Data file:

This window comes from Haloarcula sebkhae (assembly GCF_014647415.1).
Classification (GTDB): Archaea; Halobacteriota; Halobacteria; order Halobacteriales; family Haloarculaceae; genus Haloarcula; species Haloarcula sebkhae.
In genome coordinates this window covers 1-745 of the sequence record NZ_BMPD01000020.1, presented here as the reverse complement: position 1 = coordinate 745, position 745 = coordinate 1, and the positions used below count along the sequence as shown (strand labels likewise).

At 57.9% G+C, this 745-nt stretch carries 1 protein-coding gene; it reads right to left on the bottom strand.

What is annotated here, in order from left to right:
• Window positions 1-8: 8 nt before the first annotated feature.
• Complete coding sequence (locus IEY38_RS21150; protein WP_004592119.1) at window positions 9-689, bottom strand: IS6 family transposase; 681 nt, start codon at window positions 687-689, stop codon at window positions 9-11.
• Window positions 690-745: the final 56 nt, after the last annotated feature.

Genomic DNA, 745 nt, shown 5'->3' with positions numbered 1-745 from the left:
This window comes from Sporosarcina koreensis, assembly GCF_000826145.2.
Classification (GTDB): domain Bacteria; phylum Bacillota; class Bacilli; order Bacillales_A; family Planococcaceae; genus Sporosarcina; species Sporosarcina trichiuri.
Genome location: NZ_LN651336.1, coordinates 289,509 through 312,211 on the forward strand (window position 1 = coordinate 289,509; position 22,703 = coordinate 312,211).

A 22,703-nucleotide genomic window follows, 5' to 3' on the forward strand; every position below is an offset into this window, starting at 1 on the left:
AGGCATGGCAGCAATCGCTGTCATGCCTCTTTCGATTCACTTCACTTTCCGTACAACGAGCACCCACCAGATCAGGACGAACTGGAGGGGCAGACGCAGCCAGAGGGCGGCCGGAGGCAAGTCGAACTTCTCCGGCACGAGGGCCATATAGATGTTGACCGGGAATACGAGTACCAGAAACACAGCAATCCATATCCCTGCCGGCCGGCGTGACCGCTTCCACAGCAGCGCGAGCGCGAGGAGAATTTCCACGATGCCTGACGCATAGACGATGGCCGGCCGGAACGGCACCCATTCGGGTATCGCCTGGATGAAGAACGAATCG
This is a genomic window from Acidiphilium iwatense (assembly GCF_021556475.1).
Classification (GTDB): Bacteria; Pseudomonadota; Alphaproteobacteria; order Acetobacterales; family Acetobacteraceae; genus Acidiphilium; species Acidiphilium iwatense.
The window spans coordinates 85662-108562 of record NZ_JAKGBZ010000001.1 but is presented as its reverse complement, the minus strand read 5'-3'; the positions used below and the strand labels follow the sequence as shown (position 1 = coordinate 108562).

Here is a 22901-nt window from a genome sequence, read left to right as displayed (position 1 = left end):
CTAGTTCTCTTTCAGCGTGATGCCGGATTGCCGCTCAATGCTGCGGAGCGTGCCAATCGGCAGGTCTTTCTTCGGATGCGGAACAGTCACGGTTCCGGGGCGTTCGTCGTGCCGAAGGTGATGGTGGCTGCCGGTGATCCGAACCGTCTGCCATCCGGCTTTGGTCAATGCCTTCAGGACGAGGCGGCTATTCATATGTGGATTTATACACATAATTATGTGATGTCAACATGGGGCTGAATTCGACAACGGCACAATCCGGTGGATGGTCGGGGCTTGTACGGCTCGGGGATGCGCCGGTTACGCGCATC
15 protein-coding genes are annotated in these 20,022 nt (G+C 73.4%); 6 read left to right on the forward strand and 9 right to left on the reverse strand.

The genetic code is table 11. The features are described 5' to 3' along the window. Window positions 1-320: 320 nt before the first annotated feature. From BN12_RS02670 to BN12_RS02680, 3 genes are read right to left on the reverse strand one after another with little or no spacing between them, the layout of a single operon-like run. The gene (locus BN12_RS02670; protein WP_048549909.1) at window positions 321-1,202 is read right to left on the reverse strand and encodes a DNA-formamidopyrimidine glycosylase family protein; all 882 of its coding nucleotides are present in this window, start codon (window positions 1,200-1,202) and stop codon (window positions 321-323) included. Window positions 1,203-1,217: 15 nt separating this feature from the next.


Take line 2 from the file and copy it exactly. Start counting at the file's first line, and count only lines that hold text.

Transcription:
Classification (GTDB): Archaea; Halobacteriota; Halobacteria; order Halobacteriales; family Haloarculaceae; genus Haloarcula; species Haloarcula sebkhae.